The Naze

The Naze Tower is dramatically situated on cliffs at the Naze, an attractive natural headland stretching northwards from the seaside town of Walton-on-the-Naze into the North Sea. Derived from the old English word ‘naes’ meaning promontory or, more literally, nose, the Naze is a hidden gem where land meets sea. It is well known for the historic Naze Tower, its ancient fossils, the wildlife and its ongoing battle against the sea.

The Naze cliffs are designated a Site of Special Scientific Interest due to their geology. They are popular with fossil hunters as they are rich in fossils that are up to 55 million years old, such as fossilised wood, shells and sharks’ teeth.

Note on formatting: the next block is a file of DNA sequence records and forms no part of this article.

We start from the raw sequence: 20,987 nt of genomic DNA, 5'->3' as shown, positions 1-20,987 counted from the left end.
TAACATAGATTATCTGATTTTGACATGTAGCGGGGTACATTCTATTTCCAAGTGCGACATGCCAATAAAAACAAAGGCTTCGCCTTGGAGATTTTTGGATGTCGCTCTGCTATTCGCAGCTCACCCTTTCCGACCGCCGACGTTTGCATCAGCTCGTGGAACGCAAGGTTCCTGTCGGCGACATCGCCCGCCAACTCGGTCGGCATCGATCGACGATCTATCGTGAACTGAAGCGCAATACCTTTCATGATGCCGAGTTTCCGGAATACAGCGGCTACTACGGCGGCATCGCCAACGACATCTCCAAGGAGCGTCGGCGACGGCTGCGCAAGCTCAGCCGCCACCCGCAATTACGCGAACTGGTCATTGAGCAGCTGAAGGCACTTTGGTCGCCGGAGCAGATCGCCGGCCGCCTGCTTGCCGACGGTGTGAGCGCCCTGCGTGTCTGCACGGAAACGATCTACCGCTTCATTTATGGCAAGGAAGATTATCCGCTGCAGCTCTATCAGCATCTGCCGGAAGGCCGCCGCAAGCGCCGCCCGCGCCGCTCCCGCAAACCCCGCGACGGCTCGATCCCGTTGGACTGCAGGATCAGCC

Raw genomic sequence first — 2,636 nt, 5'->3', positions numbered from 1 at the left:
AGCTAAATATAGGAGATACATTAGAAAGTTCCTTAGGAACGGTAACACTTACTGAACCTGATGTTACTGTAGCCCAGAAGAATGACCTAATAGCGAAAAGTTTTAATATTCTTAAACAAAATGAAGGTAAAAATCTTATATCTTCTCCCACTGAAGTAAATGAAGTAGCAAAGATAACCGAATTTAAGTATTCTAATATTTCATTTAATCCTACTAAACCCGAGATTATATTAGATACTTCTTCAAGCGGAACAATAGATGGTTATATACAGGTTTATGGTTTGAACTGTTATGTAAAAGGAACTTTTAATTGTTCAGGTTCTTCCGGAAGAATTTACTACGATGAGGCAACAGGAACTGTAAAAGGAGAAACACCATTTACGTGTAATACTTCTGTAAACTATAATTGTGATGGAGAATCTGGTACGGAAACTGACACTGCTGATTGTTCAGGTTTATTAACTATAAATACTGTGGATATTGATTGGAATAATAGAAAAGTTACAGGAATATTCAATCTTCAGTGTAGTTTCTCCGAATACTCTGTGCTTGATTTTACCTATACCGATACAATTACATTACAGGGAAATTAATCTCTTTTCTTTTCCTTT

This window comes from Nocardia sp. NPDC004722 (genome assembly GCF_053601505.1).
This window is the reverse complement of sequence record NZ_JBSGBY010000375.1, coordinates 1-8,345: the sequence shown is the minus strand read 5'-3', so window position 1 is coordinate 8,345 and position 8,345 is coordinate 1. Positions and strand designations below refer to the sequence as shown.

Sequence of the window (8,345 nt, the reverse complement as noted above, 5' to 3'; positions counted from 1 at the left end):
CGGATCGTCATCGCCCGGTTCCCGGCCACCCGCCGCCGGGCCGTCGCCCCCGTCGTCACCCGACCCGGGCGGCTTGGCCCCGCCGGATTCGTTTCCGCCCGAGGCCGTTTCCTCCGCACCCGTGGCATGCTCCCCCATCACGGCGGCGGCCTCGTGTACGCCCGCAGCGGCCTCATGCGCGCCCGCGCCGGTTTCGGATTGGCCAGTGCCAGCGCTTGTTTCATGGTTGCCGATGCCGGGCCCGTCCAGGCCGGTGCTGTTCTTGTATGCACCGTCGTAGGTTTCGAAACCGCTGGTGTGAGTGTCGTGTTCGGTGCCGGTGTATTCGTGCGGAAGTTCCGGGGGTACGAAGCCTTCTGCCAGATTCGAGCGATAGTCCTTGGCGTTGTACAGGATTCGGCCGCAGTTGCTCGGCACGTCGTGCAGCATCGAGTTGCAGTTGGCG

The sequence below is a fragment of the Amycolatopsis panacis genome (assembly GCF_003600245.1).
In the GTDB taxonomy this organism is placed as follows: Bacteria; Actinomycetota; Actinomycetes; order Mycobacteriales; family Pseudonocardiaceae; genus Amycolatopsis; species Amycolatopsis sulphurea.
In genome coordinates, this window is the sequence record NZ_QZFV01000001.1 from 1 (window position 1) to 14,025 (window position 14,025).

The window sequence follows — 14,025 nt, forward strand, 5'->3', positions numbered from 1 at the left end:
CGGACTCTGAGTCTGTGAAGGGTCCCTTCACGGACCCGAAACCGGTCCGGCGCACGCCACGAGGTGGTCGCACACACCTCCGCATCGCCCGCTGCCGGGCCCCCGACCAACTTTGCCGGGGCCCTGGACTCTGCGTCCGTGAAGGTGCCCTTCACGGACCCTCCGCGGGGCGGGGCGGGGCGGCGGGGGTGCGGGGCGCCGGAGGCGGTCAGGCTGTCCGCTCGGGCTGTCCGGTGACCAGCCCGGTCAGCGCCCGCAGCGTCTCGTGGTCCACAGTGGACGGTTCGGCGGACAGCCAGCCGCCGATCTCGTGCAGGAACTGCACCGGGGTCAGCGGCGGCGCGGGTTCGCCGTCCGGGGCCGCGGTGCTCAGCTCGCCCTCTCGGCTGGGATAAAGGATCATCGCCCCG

The Naze is a popular ‘public open space’ which is well used for recreation and learning. There is a fossil sculpture trail and a WW2 trail on the Naze, find the boards with maps near the Tower. There is also the John Weston Nature Reserve and numerous walking options on the cliff top, the beach, out to Stone Point and on the public footpath along the sea wall around to Walton Backwaters there is the Wildlife trail. This large area of tidal creeks, islands and salt marsh behind the Naze is a National Nature Reserve and a RAMSAR site, internationally important as a wetland for birds. The author Arthur Ransome based the adventures in his book ‘Secret Water’ in this evocative landscape.

Education visits

Walton Tide Timetable

BBC website for Naze and Backwaters walk & map

Walton-on-the-Naze website for more info

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